Figure 1

Preoperative magnetic resonance images. (A) T1-weighted coronal section shows an isointense lesion. (B) T2-weighted axial section (arrow). (C) T1-weighted axial section shows a space-occupying lesion (arrow) adjacent to the median nerve.

Differential diagnosis

Based on MRI features, a presumptive diagnosis of hypertrophic synovium as made. The differential diagnoses were broad, based on the histopathological finding of benign spindle cell lesion. Therefore, the possibility of fibroma, proliferative myositis, nodular fasciitis, solitary fibrous tumour, schwannoma, low-grade spindle cell carcinoma and low-grade fibrosarcoma were all considered in this case. These lesions were ruled out by immunohistochemical findings. Expression of smooth muscle actin along with negative staining with S-100 excludes the origin of tumour from neural tissue. The negative expression for cytokeratin, epithelial membrane antigen rules out spindle cell carcinoma. CD34 and Bcl2 negative staining rule out a solitary fibrous tumour.

Treatment

The patient underwent a flexor tenosynovectomy and carpal tunnel release under WALANT (Wide Awake Local Anaesthesia No Tourniquet). Consistent with the MRI findings, intraoperatively, we found abundant hypertrophied tissue in the carpal tunnel around the flexor tendons compressing the median nerve. The lesion was resected in piecemeal and sent for histopathological examination.

Histopathology showed spindle cell proliferation with a fascicular pattern of arrangement with an extensive myxoid matrix (figure 2). The cells had plump vesicular nuclei and a moderate amount of eosinophilic cytoplasm. A variable amount of collagen was seen in the background. Few mitotic figures were noted. No necrosis was seen. The spindle cells were immunopositive for smooth muscle actin but negative for S100 protein, desmin, myogenin, CD34, β-catenin, STAT6, Pan-cytokeratin, epithelial membrane antigen and Bcl2. MIB1 proliferation index was about 5% in the height proliferative area (figure 2). Overall features were consistent with nodular fasciitis.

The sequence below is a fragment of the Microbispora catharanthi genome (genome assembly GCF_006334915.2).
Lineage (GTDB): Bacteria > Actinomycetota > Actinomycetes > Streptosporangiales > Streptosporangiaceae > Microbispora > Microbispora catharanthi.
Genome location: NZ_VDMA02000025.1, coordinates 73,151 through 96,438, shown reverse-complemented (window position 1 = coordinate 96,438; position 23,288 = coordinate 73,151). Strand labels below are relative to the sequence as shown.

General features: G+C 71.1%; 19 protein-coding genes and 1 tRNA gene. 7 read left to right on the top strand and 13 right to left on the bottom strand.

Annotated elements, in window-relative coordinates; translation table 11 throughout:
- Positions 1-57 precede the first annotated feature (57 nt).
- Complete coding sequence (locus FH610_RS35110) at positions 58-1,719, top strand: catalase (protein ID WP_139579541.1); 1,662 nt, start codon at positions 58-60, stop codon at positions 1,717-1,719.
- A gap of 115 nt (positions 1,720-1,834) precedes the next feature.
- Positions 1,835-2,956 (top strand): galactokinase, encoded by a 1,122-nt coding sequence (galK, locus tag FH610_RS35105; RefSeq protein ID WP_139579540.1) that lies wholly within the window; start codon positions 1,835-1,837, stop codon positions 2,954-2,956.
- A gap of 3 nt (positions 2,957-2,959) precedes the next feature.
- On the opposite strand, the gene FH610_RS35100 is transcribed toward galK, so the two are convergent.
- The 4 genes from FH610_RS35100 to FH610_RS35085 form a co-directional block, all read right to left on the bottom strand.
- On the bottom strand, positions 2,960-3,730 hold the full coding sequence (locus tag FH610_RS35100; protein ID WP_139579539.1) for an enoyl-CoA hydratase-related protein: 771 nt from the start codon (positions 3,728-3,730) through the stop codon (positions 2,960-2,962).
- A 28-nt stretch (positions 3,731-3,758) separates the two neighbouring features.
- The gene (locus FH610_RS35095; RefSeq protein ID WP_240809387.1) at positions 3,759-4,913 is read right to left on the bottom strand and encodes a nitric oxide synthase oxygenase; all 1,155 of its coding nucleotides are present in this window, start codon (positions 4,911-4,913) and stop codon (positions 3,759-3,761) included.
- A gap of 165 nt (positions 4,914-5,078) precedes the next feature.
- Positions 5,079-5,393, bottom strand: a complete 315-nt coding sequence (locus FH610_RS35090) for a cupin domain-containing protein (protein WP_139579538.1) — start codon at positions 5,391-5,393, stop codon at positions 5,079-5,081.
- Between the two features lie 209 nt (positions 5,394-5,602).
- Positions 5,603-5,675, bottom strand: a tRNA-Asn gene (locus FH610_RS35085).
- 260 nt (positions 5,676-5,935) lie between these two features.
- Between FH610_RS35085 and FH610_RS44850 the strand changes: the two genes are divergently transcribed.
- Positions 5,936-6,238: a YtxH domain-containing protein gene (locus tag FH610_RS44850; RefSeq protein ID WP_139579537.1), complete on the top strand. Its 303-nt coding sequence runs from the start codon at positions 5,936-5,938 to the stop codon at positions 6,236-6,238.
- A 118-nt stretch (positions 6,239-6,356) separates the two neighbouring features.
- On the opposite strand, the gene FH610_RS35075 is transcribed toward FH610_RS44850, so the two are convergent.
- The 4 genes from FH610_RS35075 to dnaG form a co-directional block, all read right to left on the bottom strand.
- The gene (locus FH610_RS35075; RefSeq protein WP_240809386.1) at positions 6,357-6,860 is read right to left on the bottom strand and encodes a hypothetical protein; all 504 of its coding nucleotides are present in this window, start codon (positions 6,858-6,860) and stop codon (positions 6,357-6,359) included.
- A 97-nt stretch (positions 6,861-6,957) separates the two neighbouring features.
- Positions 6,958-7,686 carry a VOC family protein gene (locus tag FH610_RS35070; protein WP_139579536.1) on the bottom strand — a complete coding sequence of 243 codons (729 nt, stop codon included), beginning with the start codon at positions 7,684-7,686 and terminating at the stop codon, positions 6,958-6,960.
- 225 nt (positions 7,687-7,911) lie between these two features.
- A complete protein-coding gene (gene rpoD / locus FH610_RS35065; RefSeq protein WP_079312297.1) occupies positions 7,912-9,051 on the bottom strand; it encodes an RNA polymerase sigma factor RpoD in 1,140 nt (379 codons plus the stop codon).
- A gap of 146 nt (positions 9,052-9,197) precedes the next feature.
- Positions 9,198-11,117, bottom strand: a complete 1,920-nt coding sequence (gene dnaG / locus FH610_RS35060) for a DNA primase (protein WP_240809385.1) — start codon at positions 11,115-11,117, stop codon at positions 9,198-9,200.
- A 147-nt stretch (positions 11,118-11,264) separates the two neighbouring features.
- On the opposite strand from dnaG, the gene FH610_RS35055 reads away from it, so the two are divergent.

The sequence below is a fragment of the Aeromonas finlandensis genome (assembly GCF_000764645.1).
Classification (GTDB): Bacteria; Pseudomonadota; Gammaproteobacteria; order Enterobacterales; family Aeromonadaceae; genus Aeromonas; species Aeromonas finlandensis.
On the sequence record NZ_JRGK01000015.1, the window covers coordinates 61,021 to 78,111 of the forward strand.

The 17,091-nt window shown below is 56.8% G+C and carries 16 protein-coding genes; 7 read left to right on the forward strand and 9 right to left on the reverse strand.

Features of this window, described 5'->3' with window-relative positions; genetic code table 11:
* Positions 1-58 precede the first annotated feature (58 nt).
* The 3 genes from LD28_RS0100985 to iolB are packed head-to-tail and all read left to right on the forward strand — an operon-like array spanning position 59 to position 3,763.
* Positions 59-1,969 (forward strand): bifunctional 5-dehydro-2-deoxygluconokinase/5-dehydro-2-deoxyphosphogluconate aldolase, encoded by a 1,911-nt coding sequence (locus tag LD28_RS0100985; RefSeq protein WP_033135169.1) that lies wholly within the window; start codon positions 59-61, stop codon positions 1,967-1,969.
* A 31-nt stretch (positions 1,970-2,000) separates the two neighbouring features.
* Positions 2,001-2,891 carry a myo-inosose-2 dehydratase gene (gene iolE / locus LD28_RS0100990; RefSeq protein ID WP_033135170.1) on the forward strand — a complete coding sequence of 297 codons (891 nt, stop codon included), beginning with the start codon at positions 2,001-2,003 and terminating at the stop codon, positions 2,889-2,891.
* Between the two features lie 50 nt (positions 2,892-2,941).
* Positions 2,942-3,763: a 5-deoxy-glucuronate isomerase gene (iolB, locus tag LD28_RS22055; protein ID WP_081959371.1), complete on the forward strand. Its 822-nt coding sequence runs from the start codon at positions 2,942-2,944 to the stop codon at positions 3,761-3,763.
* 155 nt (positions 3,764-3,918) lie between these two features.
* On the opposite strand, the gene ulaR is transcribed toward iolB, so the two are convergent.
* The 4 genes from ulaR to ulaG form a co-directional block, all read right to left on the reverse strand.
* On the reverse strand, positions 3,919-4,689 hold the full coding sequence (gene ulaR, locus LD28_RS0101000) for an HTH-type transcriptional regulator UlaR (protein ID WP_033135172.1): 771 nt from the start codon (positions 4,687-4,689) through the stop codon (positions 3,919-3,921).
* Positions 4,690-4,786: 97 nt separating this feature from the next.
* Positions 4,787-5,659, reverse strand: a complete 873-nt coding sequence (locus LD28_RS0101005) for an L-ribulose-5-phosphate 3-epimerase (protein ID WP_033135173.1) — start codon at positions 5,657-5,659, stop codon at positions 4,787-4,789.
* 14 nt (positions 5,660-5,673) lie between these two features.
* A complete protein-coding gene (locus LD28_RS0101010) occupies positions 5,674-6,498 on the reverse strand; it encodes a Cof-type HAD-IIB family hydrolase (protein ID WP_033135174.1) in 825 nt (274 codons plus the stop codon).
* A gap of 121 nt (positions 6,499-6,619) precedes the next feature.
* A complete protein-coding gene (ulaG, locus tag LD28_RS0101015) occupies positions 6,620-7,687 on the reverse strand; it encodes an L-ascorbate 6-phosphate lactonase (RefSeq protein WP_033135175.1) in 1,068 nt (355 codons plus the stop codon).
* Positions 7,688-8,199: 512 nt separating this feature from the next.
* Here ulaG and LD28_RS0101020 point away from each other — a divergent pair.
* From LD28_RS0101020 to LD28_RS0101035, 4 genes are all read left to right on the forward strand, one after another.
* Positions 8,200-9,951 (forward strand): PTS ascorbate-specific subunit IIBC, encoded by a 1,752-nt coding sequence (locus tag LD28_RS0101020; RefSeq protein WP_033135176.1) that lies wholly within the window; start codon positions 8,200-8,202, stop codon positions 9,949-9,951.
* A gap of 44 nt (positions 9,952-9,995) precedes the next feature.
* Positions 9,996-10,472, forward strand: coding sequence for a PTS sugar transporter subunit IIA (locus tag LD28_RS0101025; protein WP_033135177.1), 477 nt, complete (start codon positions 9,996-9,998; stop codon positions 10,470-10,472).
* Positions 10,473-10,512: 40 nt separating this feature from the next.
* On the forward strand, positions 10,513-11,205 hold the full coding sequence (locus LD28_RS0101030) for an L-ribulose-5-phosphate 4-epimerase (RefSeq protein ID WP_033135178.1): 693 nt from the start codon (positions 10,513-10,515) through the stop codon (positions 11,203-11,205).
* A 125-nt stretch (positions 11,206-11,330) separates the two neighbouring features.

Figure 2

H&E stained sections show a spindle cell lesion with vague nodular and intersecting fascicular pattern (A, H&E ×100). The cells resemble myofibroblasts with vesicular to hyperchromatic nuclei, and eosinophilic cytoplasm. Mitotic figure is present (arrow). Extravasated RBCs and myxoid background are seen (B, H&E ×400). The cells are immunopositive for smooth muscle actin (C, ×200). MIB1 proliferation index is about 5% (D, ×400).

The histopathological features were very characteristic of nodular fascitis and in cases of doubt, FISH for USP6 gene rearrangement to confirm the diagnosis can be done. In this case, it was not performed because of typical histopathological findings.

Outcome and follow-up

Sensory symptoms resolved in 24 hours. At a 2-month follow-up, patient had occasional numbness over the right thumb. At 12-month follow-up, there were complete resolution of symptoms with no sign of recurrence.

Discussion

CTS cases are usually idiopathic and bilateral. A literature review showed that the majority of unilateral carpal tunnel syndrome was caused by SOLs. In a study by Nakamichi et al, out of 20 patients with unilateral carpal tunnel syndrome, SOLs were found in 7 patients and none of the 89 patients with bilateral carpal tunnel syndrome had SOLs.19 In a study of 23 patients of carpal tunnel syndrome with space-occupying lesions by Chen et al, only 3 patients were found to have bilateral involvement.20 The present case report showed unilateral carpal tunnel syndrome induced by nodular fasciitis.